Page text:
A Combat Veteran’s Reflections on 9/11

The Gut Punch of the Terrible Day Sustained Him During Firefights in Iraq

Deadly Day: Four jets were hijacked on 9/11, one crashing into the Pentagon, killing 184 people. | Credit: USAF/TSGT Cedric H. Rudisill

On Tuesday, September 11, 2001, I was awakened by my sister running out of her bedroom, crying out, “They’re attacking New York! They’re attacking New York!” I sprang from my bed and rushed to the living room to turn on the television. I saw the image of one of the towers an airplane had hit. The impact had made a crater on the side of the building. Dark smoke was pouring out of it. My mother, sister, brother, and I gathered around the television. We couldn’t understand what we were seeing. We were asking ourselves the same questions: Was this an accident? How could a plane fly into such a tall building by accident?

David Guerrero | Credit: Courtesy

We watched the second airplane fly into the second tower of the World Trade Center. We gasped in disbelief. This wasn’t an accident; this was deliberate. In the following hour, news of two more hijacked commercial planes was confirmed. One had crashed in an empty field in Pennsylvania, and the other had been deliberately flown into the Pentagon.

I couldn’t stop watching the news, and by the evening, I had fallen into a mournful state from the tragic images of the day. The scenes of women fleeing from Ground Zero, with their high-heeled shoes in their hands, trying to outrun the smoke and ash from the collapsing towers, burned into my mind.

This country has given my family the opportunity for a better life. My mother had come to the United States from Mexico in 1976 as an illegal immigrant. In 1986, President Ronald Reagan signed the Immigration Reform and Control Act, which gave amnesty to undocumented immigrants like my mother. She became an American citizen and for 43 years worked as a housekeeper in the affluent neighborhood of Montecito, California. Her employers treated her with respect and paid her above-average wages with benefits. The United States had given her the opportunity to make a living and seek her American dream.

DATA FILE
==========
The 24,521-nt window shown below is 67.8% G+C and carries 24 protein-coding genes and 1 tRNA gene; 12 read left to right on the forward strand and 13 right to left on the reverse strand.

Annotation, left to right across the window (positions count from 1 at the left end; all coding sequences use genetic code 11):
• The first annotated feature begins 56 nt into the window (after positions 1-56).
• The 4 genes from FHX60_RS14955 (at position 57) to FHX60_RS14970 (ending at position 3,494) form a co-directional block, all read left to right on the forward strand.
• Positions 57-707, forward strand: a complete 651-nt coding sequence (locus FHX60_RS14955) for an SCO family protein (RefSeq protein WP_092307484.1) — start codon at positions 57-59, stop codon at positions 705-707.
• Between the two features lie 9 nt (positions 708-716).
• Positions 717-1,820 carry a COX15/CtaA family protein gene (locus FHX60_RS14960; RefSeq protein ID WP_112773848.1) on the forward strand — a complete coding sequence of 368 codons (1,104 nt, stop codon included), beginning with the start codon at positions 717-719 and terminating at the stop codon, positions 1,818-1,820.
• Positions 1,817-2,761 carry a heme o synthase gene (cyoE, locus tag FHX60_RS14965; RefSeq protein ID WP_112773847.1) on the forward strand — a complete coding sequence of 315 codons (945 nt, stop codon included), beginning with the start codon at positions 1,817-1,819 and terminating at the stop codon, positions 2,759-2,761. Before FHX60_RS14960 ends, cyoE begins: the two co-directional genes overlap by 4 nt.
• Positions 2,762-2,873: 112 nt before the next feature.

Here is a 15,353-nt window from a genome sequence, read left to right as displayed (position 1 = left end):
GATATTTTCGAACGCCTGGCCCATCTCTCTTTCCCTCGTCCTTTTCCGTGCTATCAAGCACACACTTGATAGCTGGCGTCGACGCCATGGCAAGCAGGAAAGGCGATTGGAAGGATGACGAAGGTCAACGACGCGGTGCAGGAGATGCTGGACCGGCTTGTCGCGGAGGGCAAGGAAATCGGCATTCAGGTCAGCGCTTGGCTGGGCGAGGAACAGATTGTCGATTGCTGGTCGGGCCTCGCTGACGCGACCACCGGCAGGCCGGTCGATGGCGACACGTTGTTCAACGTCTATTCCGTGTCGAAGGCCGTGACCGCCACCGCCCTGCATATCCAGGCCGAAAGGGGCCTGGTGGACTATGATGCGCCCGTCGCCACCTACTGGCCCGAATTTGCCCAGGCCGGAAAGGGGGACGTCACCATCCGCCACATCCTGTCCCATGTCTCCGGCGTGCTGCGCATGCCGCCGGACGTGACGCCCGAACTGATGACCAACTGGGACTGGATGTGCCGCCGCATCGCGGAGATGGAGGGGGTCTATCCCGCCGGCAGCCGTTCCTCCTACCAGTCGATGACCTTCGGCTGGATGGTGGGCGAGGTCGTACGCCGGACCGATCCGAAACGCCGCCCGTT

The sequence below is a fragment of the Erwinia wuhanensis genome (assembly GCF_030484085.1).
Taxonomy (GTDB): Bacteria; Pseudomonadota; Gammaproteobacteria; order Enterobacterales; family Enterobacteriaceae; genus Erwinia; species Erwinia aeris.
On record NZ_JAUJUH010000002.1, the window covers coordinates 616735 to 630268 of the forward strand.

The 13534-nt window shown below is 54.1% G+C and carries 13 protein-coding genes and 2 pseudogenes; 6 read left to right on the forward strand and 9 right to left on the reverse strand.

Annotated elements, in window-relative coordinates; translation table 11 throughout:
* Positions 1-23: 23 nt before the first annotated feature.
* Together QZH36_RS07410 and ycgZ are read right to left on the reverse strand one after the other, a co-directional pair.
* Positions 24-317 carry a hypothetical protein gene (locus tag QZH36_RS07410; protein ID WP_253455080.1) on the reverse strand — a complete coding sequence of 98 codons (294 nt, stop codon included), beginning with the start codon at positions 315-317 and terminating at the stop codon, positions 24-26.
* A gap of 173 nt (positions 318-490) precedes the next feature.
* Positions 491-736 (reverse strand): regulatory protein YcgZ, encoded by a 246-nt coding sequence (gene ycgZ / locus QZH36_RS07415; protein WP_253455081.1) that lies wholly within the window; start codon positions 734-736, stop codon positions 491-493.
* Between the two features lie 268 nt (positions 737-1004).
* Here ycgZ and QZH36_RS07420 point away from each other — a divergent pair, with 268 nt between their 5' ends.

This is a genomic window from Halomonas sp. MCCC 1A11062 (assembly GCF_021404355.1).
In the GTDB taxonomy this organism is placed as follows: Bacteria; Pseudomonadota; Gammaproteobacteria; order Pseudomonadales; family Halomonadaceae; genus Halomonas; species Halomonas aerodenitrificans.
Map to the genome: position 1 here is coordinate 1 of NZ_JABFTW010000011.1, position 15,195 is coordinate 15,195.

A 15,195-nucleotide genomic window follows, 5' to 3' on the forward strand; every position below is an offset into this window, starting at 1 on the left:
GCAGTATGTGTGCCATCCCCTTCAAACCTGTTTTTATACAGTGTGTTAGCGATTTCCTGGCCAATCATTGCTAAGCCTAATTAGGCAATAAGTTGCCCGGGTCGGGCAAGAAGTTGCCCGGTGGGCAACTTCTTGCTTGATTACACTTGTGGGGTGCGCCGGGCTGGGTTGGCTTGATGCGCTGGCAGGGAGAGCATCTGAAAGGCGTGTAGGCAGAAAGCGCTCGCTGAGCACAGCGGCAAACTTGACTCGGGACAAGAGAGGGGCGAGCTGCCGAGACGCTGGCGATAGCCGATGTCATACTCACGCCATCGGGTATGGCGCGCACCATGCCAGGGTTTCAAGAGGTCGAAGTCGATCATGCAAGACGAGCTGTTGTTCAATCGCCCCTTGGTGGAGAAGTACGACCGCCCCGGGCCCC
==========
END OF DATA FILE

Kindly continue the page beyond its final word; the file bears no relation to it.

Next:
Watching the images on the screen, I knew we were going to respond with force as a country. I also knew that I had to respond as a citizen. I needed to show my gratitude for the opportunities that this great country has given to my family. So, in April 2003, I enlisted in the U.S. Marines as a rifleman in the infantry. I was assigned to 2nd Battalion, 5th Marines, Golf Company, and I deployed to Ramadi, Iraq, in 2004 and 2007.

During firefights in Iraq, whenever I started to feel sorry for myself, I would conjure images from that terrible day, of people who had gotten stuck in the top floors of the towers because the floors below them were burning. These were innocent civilians who had gone to work that morning, as on any other day, never imagining that they would be faced with making the unthinkable choice of either jumping to their deaths or being burned alive.

Everyone remembers where they were on 9/11. The generations too young to have experienced the gut punch of that day may not be aware that the attacks were the reason we began a bombing campaign in Afghanistan. On August 31, 2021, the last U.S. service member left Afghanistan, signifying the end of America’s longest war. For me, as a veteran, Memorial Day and 9/11 are days of reflection. They are days when I remember the veterans who made the ultimate sacrifice and the innocent victims and first responders whose lives were lost that Tuesday morning. I will never forget 9/11 and its impact on my life.


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